Since Iraq's boundaries are largely artificial (drawn by the Brits and the French at the end of WW1) and a lot of the violence is of internal origin, I think the proper thing to do is partition it into three separate states (Shiites, Sunnis, and Kurds). (Turkey, of course, will never allow that last part to be established, having their own lot of Kurds with separatist longings right across the border.) The worst of the Saddam Hussein regime was the Sunnis keeping the others under their thumbs, and lots of the internal violence is the Sunnis trying to regain that condition over the entire area. Breaking Iraq into pieces less internally wracked by religious/ethnic dissension would be in the Wilsonian ideal, and if you look at the map now of what once was Austria-Hungary, it's not necessarily hopeless. The alternative is to track town every member of the Baath Party and hang him from the nearest lamppost.

To make a viable state from the wreckage we made will require a presence in Iraq for a number of years. There's no way around that. Metaphorically, Bushco raped the girl and left her with an unwanted bastard child. That situation has a timescale which cannot be accelerated without killing the child. What's the proper thing to do now? Turn away entirely when they most need assistance? Observer, you are echoing the worst of the post-WW1 isolationists when you suggest that we do exactly that. Europe and Japan today are free, stable, and prosperous because we did NOT just go home after WW2. The other truly great American peace hero, Gen. George Marshall, did much of that work.

*That's* the reason I want to see Bushco dangling from lampposts in place of or alongside the Baaths. The hour we sent ground troops into Iraq, we were doomed to be there a decade, because we have no one but the US Government to blame for the mess there.

Posted by: Feff on October 28, 2004 10:23 AM

Wait, I thought Afghanistan was a flowering Democracy now? Oh, wait, I see, so you're saying we shouldn't have pulled all the troops out of there in the first place to go to war with Iraq. I get it. Yeah, that was one of many colossal mistakes by the Boy King, and we knew it at the time. And you're thinking of voting for that guy, Humbaba?

But there is a difference between pulling out the troops and going to another war and pulling out the troops to bring them home. I would love for Iraq and Afghanistan to be rebuilt just like Germany and Japan were, but is that even possible? Seriously, I don't think it is, but I woud love to be convinced otherwise.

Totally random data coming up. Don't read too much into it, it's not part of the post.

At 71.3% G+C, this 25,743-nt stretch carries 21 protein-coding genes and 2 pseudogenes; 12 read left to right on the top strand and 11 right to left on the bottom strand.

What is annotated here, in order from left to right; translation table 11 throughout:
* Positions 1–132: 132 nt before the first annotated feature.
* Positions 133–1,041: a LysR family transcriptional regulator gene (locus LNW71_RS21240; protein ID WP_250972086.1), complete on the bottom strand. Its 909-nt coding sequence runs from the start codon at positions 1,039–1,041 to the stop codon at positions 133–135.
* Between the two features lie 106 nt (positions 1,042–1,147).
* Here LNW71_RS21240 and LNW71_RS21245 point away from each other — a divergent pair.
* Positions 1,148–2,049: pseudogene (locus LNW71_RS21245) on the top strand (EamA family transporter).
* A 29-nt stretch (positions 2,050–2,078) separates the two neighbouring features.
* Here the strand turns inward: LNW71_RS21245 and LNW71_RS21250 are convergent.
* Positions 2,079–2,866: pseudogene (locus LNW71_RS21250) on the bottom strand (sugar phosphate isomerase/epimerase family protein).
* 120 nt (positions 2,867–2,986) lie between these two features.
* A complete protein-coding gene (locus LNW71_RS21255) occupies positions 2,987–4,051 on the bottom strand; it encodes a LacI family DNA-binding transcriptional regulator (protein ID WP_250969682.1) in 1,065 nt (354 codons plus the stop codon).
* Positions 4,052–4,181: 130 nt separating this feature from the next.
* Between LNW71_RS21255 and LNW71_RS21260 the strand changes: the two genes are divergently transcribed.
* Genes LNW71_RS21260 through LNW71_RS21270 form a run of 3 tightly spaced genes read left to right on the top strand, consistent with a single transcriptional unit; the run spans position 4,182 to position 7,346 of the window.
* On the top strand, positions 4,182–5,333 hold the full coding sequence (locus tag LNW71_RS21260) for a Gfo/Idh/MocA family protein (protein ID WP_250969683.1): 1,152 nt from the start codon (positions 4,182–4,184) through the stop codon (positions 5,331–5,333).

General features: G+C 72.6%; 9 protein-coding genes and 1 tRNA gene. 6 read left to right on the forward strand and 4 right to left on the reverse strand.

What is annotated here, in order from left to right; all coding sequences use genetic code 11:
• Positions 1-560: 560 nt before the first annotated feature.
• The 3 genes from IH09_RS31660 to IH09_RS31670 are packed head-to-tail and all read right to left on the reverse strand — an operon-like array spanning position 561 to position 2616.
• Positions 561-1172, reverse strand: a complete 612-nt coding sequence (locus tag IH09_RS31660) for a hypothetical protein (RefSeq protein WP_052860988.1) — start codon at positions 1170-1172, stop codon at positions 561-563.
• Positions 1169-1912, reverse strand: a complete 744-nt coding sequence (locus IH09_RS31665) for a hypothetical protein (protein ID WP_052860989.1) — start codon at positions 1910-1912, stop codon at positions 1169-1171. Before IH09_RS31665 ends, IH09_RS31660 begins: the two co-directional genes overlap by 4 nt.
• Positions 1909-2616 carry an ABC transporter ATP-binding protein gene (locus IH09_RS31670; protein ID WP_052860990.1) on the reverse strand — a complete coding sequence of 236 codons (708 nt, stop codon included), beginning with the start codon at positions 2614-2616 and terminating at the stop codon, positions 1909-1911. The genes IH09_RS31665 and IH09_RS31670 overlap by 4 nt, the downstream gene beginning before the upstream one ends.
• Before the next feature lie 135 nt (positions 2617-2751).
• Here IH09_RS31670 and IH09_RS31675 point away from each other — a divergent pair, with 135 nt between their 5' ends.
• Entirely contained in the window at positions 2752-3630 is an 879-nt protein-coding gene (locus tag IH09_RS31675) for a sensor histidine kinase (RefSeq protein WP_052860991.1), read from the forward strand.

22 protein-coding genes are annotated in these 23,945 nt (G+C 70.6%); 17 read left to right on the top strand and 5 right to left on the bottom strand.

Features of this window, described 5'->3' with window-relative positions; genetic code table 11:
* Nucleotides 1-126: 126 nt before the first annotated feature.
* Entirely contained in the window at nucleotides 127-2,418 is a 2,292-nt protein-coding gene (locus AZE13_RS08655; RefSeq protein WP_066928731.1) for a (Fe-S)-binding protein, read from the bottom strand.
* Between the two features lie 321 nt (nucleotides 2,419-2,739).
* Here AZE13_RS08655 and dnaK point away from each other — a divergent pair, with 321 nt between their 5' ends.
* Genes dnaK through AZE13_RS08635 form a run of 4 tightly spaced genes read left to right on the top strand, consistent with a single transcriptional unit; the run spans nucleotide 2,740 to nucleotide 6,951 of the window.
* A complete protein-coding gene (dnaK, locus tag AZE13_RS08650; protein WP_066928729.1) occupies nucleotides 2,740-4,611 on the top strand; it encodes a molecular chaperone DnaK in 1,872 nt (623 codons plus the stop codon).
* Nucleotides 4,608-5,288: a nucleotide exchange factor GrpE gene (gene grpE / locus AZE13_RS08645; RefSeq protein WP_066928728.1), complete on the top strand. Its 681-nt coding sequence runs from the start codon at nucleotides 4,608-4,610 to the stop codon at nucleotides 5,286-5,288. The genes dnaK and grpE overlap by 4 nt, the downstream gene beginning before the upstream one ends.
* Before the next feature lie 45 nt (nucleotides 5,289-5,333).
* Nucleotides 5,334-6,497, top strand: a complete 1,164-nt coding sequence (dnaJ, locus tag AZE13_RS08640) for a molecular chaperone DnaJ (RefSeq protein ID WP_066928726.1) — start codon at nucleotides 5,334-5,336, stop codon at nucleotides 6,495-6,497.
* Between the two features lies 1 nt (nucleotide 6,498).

I agree that we are responsible for "fixing" what we broke in Iraq, but can you really definitively say that pulling the troops out isn't among the best of a series of bad alternatives? I'm not saying we forget Iraq. I'm saying we turn this from a military battle into a humanitarian effort on a vast scale.

It will take a huge risk and enormous sacrifice on the part of the aid workers to do this, to go into Iraq and throw themselves on the mercy of the a zillion angry, hungry people with AK-47's, and we'll likely lose a lot of them. But there's no way out of this that doesn't involve a whole lot more casualties. I'd like to be convinced that we *CAN* win with our troops, but I'm not holding my breath.

Posted by: Observer on October 28, 2004 11:17 AM

I hate to say this because it makes me feel like a cold, heartless bastard, but it is the only thing I can see that might save us in the long run...

There's nothing to be done in Iraq today. Iraqi's (or non-Iraqi dissenters or whoever they are) are stooping to kidnapping Iraqi citizens who are strongly associated with foreign governments (see the CARE worker who is a Brit ex-pat who was recently a hostage and still is as far as know)...

As long as people on the ground there want to be idiots and barbarians, there is nothing to be done shy of carpet-bombing the place into oblivion (or perhaps some more systematic and thorough pogrom although that is much more risky for USers and certainly no way to win public support) to provide a safe environment to work in.

Whatever humanitarian aid you bring into that country today with associations to the US is going to be viewed with suspicion at best and more likely is going to be attacked and/or destroyed (in the case of improvements like schools, hospitals and infrastructure).

So pull out. Isolate the country. Inform US businesses and multinationals that you will confiscate all US assets of any company that goes in or does business with them. Yes, I know that you will reward the "warlords" who can gather power in the resulting vacuum, but at the moment you are giving them the same opportunity for power *and* giving them an enemy to mobilize against *and* killing US citizens.

Months or years from now you go back in with humanitarian efforts first. You find volunteers who are willing to go in without military protection (you know, the guys in the camo fatigues that draw attention and then fire?) and build infrastructure and provide training. The first time there is a kidnapping or a killing you pull the whole thing out and abandon the country again for a longer period of time.